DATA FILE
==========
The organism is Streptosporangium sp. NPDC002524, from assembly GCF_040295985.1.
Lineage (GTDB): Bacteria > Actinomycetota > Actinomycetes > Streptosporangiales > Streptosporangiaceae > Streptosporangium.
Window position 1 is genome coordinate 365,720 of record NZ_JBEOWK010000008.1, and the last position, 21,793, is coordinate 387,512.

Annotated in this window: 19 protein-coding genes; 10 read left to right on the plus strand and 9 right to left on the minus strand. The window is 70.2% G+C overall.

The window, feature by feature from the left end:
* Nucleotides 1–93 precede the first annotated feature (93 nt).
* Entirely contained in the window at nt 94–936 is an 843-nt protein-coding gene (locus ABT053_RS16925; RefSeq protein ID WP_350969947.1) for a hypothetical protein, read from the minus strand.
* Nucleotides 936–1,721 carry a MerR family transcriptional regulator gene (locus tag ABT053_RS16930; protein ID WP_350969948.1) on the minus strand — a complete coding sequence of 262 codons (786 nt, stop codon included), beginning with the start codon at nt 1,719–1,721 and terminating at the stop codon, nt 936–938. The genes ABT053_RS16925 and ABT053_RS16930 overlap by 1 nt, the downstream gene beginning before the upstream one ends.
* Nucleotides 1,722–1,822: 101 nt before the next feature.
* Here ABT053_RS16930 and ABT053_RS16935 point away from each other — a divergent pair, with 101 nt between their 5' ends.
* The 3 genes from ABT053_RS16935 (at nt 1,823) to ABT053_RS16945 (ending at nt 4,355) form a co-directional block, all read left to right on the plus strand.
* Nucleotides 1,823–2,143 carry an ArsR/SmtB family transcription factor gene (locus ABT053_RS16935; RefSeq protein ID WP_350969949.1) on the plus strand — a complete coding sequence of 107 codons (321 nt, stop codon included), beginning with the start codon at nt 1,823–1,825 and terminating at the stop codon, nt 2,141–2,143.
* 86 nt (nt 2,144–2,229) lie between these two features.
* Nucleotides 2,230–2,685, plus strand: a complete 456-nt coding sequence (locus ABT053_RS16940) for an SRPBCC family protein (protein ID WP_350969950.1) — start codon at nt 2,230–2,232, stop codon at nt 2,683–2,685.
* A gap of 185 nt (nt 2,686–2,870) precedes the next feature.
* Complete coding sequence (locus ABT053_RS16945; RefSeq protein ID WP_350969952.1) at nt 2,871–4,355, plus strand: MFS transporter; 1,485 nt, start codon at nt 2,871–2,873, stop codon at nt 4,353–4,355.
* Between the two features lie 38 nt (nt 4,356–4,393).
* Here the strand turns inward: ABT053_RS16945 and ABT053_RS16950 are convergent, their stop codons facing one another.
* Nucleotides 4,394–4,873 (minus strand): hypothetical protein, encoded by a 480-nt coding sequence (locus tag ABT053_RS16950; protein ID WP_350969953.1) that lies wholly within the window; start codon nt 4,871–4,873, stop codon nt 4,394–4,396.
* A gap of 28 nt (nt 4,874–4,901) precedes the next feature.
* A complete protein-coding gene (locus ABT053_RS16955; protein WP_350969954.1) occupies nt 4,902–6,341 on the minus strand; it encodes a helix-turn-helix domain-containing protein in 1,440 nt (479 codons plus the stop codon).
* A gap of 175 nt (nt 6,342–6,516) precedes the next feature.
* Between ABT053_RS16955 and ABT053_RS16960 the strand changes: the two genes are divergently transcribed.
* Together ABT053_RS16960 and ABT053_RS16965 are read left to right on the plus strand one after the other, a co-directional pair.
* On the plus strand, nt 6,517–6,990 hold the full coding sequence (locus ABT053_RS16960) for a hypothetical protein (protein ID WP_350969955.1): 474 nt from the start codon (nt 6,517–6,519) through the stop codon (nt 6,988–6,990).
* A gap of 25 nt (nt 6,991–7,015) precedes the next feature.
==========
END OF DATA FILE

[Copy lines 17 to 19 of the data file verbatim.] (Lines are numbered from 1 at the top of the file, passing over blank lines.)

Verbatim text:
* Between the two features lie 38 nt (nt 4,356–4,393).
* Here the strand turns inward: ABT053_RS16945 and ABT053_RS16950 are convergent, their stop codons facing one another.
* Nucleotides 4,394–4,873 (minus strand): hypothetical protein, encoded by a 480-nt coding sequence (locus tag ABT053_RS16950; protein ID WP_350969953.1) that lies wholly within the window; start codon nt 4,871–4,873, stop codon nt 4,394–4,396.